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Discussion

Using the skills of public volunteers to steer services

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Appointing ‘critical friends’ helped a cardiac unit gain practice development unit status

 

In this article…

  • How to get the public involved in improving care
  • Benefits of involving lay people in practice development
  • Integrating lay members into teams with professionals
  • Lessons learnt from public-patient involvement

 

Authors

Allan Barham is lay public-patient representative; Louise Hughes is professional development manager; both at Abertawe Bro Morgannwg University Health Board.

Abstract

Barham A, Hughes L (2011) Using the skills of public volunteers to steer services. Nursing Times; 107, 13, early on-line publication.

This article explains how to achieve accreditation for a practice development unit, focusing on the demand for public-patient representation on its steering group.

It maps the unit’s development and how public-patient input has evolved, with decisions being made jointly by health professionals and public representatives about the selection, management and progression of current and future practice development.

Keywords: Public-patient involvement, Practice development, Cardiac care

  • This article has been double-blind peer reviewed

 

5 key points

  1. By law, NHS organisations have to involve patients and the public in organising services
  2. Lay people who have not used services can be more objective than former patients
  3. Lay people can bring a broad range of skills and experience
  4. Professionals and lay people need to trust each other so lay people can take on more responsibilities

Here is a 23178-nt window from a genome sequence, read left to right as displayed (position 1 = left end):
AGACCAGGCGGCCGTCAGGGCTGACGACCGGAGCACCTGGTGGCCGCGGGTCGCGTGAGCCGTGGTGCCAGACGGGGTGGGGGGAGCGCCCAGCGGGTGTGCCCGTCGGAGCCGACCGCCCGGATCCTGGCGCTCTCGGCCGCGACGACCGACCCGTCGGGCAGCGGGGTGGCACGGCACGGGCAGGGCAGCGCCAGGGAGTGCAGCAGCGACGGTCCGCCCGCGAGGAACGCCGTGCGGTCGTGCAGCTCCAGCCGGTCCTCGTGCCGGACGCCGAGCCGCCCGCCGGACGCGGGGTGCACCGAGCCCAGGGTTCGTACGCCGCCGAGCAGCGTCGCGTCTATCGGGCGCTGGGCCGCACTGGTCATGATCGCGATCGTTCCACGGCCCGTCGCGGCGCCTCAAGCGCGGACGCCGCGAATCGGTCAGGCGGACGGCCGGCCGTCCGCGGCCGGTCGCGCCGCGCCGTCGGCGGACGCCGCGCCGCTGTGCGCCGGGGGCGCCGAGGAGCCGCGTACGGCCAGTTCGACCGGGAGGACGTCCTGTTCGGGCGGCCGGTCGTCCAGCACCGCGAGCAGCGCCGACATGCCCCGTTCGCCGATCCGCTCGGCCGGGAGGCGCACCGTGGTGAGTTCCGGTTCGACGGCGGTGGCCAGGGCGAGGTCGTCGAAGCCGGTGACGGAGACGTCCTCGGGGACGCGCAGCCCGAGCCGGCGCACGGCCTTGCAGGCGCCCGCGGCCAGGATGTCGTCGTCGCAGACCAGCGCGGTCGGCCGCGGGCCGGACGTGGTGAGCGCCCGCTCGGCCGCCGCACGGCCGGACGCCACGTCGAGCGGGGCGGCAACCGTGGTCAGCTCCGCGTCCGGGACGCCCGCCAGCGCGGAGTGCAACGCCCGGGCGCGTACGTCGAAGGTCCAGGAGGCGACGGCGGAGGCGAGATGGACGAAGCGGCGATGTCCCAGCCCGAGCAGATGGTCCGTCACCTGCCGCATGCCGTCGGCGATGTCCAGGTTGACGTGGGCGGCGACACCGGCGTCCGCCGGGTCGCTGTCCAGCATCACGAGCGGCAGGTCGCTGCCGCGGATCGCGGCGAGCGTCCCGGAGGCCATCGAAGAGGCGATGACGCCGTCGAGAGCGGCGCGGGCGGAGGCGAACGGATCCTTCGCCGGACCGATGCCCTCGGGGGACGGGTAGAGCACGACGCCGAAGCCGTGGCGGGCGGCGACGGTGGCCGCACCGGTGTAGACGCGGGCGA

5. Staff must be open to being challenged and lay people need to act as critical friends

In 2002, staff at the cardiac care centre at Morriston Hospital decided to establish a more formal approach to practice development in cooperation with the Centre for the Development of Healthcare Policy and Practice (CDHPP) at the University of Leeds. The centre works with NHS organisations to establish practice development units (PDUs), which are accredited for creativity, optimum performance and outstanding and efficient clinical practice. PDU status recognises quality care and allows units to share knowledge, skills and ideas with other PDUs in the UK, Ireland and the US, raising care standards internationally.

There are eight intensive therapy units (ITUs) and eight high dependency unit (HDU) beds, with 75 nurses in four teams who cover both areas on a rotational basis. A stay of 24-48 hours is considered normal but, with an ageing population and increasing comorbidity, it can be much longer.

Staff in the cardiac care centre at Morriston Hospital have always strived to improve outcomes. The centre is one of two in Wales and carries out approximately 800 procedures a year.

Patients undergoing major cardiac or thoracic surgery are nursed in the cardiac ITU and HDU before transferred to the cardiac surgical ward for further treatment and rehabilitation before discharge.

First steps to accreditation

In 2002, Leeds CDHPP had not accredited any PDUs in Wales, so we invited representatives to Morriston to present the accreditation scheme to the cardiac ITU/HDU team. The session was well received and the accreditation process was started with the nomination of two senior members of staff to attend a “kick-start” leadership course. The first stage of accreditation involved the two trained leaders collaborating with other members of the cardiac team on a submission document.

Leeds CDHPP requires candidate units to submit evidence that they satisfy 15 criteria (Box 1).

Box 1. Accreditation Criteria

Units applying for practice development unit accreditation must meet these 15 criteria:

  • A clear client group focus, reflected in the membership of team
  • An accreditation approach chosen by the team
  • A shared vision for the practice development unit among the team
  • Leadership that facilitates development, evaluation and dissemination of its work
  • A framework for developing best practice
  • All team members involved in self-development related to care and unit development
  • A development plan identifying resources needed to achieve accreditation
  • A process for disseminating evaluated practices
  • Partnership with a centre of education to support practice and theory development